As the sun sank, it was time to join my colleagues from Eco Holidays who were patiently waiting with Dr Anna Nekaris, a British based researcher who has carried out a number of field studies in Sri Lanka. After dark she was going to take us on another adventure. We will go in search of a nocturnal primate, the strange and cute Grey Loris.
Gehan de Silva Wijeyeratne (firstname.lastname@example.org) is a wildlife & tourism celebrity, who has authored and photographed several publications. He is the CEO of Eco Holidays (stag2.mydemoview.com/jetwingeco).
Where to watch primates in Sri Lanka
On the outskirts of Colombo, the Talangama Wetland is around 30 – 45 minutes drive from central Colombo where most of the tourist accommodation is based. Talangama is a reliable location to see the critically endangered, western race of the Purple-faced Leaf Monkey. It is also good for a number of waterbirds, birds, dragonflies, etc and for observing a rural way of life.
Hakgala Botanical Gardens
The Hakgala Botanical Gardens are around 15 – 20 minutes drive from the highland town of Nuwara Eliya. The montane race of the Purple-faced Leaf Monkey known as the Bear Monkey and the montane race of the Toque Monkey are best observed here. Both species are used to people. The Toques can be at times alarmingly casual with humans. The Bear Monkey is usually very shy and crashes away at the merest hint of people being present. In Hakgala they are tolerant of people.
The forbidden forest of the ancient Kandyan kings is on a hill behind the famous Temple of the Tooth Relic, which overlooks the Kandy Lake. The wet zone race of the Toque Monkey known as the Dusky Toque reigns supreme, in large quarrelsome troops. Don’t feed them as that in primate behaviour means you are a sub-ordinate.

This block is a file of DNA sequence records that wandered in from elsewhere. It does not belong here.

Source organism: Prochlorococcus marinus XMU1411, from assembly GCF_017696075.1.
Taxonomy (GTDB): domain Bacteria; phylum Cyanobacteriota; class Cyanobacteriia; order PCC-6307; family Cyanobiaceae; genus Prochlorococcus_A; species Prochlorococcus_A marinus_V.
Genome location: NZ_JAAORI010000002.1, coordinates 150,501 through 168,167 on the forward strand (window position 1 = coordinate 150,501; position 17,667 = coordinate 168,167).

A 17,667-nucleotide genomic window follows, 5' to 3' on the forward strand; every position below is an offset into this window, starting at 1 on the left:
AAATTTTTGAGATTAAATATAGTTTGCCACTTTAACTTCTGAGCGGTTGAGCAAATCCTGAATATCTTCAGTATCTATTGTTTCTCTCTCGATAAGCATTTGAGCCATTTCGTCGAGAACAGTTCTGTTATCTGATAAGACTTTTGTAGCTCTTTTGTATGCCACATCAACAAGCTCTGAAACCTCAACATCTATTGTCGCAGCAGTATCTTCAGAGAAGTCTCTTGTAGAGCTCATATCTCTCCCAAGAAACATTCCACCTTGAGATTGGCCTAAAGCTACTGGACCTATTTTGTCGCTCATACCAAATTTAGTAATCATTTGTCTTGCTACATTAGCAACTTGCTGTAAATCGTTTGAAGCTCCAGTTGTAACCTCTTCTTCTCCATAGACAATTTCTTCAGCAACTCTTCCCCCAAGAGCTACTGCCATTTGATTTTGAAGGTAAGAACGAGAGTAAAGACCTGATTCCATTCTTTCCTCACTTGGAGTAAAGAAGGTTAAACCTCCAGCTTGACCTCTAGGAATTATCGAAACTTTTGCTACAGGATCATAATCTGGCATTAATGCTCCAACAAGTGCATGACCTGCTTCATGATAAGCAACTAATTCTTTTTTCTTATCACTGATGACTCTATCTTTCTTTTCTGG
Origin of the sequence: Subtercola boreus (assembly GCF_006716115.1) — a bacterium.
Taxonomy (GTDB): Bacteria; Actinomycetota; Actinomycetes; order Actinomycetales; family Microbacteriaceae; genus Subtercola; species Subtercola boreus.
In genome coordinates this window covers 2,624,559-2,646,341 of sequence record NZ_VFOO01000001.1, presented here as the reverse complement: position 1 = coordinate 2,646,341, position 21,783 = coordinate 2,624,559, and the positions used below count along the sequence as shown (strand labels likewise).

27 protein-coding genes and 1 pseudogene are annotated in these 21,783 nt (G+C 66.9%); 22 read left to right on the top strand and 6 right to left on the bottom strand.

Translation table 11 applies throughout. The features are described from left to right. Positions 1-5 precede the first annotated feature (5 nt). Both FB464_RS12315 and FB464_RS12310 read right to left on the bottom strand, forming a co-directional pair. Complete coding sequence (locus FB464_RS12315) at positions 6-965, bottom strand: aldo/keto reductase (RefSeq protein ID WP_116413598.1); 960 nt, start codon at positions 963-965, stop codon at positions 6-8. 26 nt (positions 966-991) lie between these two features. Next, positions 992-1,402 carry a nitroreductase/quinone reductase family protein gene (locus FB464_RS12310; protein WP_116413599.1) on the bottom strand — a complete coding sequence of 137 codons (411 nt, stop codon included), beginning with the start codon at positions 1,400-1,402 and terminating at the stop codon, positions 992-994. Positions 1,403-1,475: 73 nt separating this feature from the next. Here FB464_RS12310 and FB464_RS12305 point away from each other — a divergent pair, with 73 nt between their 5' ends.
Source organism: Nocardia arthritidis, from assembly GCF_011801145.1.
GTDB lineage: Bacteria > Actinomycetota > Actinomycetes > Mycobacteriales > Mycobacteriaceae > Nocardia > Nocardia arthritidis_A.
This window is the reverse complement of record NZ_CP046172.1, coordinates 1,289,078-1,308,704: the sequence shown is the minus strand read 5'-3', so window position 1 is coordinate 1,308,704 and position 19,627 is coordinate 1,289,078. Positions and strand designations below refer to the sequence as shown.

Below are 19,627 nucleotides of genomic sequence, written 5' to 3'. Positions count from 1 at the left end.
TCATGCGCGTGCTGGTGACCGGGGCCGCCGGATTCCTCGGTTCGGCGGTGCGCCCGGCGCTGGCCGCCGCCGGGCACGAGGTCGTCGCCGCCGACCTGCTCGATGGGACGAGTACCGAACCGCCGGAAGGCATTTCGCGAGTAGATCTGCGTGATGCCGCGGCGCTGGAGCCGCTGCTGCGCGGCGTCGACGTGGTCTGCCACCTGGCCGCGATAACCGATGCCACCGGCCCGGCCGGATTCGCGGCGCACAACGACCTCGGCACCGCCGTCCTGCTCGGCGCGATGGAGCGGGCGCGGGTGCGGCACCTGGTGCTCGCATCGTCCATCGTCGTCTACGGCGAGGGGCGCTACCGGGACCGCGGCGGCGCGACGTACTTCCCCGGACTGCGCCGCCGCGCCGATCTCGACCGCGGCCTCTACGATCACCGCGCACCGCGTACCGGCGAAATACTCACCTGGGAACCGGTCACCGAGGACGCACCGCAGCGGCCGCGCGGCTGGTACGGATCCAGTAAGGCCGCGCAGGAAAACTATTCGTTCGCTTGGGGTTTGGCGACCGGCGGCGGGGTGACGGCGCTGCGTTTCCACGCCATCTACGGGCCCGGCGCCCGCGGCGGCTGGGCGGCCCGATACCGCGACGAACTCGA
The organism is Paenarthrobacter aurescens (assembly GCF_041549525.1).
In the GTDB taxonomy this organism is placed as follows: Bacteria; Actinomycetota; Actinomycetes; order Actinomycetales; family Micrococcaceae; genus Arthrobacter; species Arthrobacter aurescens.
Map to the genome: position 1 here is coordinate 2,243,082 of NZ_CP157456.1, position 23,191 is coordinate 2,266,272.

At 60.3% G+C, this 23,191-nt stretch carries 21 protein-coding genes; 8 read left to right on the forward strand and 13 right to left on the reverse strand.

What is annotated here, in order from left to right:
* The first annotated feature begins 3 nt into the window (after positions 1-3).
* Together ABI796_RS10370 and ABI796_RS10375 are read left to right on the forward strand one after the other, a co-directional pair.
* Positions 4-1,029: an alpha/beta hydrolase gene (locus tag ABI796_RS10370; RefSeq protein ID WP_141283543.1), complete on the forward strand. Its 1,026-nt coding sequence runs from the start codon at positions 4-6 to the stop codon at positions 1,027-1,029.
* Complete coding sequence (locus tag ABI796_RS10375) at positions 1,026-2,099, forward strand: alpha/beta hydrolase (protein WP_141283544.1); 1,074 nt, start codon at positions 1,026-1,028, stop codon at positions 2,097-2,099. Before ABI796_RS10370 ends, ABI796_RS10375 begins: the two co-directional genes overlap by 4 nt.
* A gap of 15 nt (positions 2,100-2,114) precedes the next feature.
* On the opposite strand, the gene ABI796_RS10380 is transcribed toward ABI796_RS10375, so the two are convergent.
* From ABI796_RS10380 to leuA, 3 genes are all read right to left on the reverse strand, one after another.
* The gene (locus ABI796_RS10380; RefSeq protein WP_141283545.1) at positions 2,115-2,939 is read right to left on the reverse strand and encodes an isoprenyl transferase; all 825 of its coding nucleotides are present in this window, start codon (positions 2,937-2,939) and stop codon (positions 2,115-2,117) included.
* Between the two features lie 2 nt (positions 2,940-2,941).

Sigiriya and Polonnaruwa Archeological Reserves
The archaeological sites in the north central province are surprisingly rich in primates. The dry lowland race of the Toque Monkey, the northern race of the Purple-faced Leaf Monkey and the Hanuman Langur are found in troops occurring together. The Leaf Monkeys are relatively shy (although very much less shy at these heavily visited sites) but the Hanuman Langurs and Toque Monkeys are quite bold. The Langurs being leaf eaters are not likely to show an interest in your sandwiches or other tasty morsels. The bold and omnivorous Toque Monkeys will steal your food, given the chance. The area is also very good for the nocturnal Grey Loris.
The Rainforests of Galle
Kottawa, Hiyare and Kanneliya are rainforests which can be reached from Galle. Kottawa and Hiyare are within a half hour’s drive and Kanneliya is at least one and a half hour’s drive. The southern race of the Purple-faced Leaf Monkey occur in small, very shy troops in these lowland rainforests. The nocturnal and endemic Red Loris is also found in these forests, but is not easy to locate.